You may be young. But you have great power.

A little boy will act, behave, think, and speak out of powerlessness. When you shrug your shoulders and say, “I give up, cause I don’t know,” you’re telling me you have no power, and no opportunity for it.

When you mutter under your breath, you’re saying, “I’m afraid for my mind to be exposed. I’m scared to be heard.”

When you walk around with your shirt untucked, your shoes untied, your hair a mess, you’re telling me, “I don’t think anyone can see me. I feel invisible.”

You’re not. You are not powerless. Unless you believe a lie that you are.

A powerless, helpless man, a little boy, will let anything filthy come out of their mouth, because they’re dying to be heard.

A pitiful, little man will see a beautiful woman and honk their horn, roll by and whistle, click their tongue, or play with her body in his imagination.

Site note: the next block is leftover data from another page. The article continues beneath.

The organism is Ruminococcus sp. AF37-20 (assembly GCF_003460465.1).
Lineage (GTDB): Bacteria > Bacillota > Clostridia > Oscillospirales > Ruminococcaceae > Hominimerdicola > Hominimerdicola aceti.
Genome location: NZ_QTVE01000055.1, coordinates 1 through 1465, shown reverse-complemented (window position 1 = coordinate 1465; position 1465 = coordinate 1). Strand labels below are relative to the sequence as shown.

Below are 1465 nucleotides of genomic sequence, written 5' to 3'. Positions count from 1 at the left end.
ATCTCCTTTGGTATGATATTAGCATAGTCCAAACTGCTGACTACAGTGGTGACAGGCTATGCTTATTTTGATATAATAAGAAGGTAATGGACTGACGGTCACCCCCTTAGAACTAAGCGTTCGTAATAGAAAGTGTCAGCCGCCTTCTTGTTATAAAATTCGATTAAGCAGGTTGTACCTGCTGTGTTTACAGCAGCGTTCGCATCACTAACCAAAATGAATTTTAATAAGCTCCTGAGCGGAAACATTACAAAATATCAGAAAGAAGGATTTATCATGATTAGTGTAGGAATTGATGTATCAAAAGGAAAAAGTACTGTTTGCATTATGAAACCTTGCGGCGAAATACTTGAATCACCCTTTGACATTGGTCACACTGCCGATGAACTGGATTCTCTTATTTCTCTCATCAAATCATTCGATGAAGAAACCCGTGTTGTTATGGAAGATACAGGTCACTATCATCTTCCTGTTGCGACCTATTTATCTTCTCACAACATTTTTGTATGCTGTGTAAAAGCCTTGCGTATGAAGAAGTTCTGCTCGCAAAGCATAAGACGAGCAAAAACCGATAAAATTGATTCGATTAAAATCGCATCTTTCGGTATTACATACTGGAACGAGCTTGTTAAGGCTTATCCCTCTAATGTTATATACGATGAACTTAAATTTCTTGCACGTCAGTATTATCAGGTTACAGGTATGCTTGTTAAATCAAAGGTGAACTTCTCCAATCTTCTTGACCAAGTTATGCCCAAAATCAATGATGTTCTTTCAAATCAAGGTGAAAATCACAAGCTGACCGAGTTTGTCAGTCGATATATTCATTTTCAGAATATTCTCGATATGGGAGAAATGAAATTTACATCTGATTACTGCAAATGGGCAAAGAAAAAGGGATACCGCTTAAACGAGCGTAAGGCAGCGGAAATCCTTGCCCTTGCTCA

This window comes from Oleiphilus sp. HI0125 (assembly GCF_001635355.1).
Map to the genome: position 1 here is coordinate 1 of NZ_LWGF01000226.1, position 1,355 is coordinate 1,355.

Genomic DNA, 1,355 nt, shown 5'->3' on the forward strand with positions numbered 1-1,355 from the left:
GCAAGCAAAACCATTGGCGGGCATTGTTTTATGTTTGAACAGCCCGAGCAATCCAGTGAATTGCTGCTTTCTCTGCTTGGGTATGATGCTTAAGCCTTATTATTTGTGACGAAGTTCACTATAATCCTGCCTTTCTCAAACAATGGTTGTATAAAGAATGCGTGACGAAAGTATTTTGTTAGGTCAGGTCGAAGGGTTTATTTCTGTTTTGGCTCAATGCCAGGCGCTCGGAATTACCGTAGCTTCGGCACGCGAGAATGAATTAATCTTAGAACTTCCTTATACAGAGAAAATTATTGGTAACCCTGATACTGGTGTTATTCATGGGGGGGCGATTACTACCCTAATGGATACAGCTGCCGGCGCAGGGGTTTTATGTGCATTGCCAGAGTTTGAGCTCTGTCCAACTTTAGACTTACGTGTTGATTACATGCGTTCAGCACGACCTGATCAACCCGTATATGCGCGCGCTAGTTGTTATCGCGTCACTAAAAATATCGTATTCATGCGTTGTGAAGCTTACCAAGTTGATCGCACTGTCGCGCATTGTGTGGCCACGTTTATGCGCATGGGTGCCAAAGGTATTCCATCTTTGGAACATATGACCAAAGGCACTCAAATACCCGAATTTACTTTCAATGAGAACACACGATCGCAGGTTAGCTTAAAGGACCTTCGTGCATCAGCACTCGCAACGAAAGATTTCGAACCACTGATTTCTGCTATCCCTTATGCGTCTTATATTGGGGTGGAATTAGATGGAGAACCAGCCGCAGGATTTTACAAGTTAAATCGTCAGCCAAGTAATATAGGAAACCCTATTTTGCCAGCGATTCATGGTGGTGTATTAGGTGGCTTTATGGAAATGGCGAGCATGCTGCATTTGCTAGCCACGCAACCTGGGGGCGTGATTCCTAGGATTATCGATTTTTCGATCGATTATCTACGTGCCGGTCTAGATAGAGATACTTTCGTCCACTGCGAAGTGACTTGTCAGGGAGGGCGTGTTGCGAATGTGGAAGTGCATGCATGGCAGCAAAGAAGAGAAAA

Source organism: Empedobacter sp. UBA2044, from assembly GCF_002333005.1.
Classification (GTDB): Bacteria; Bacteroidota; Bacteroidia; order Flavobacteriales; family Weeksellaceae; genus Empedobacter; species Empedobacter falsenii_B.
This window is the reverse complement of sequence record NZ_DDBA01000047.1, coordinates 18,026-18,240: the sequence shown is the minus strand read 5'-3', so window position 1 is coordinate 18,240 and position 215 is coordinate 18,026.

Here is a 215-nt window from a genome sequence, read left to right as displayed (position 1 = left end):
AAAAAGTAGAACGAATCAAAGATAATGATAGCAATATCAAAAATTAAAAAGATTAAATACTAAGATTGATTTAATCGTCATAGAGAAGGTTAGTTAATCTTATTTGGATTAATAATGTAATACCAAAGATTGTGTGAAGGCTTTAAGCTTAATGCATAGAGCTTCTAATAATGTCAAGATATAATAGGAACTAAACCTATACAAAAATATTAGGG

A powerful, grown man will see a beautiful woman and walk up to her and say, “Hi, my name is __________, and I think you are gorgeous.”

Then he will smile and nod and walk away from her.

She may even stand there, mesmerized, pleasantly surprised, and wonder who you are.

She will have just seen power. Confidence. This man knows who he is.

He doesn’t need to holler at her or play with her body, because he knows that would tear her down and himself along with her.

He knows that he is worthy of her time and respect. She can trust him, if she so chooses, so he doesn’t have to beg. He doesn’t have to act a fool to impress her.

A young man is the seed of a powerful, grown man.

When you say the creed, you are realizing the power that your body, mind, and soul carry for good or for evil in this world.

Evil is the baby of powerlessness and pride.

When you say, “I am a young man,” you think you know what it means.

But are you certain you can define what it certainly isn't?

I see young men everyday at this school.

I also see pitiful, oversized baby boys. They are helpless, and I do not pity you.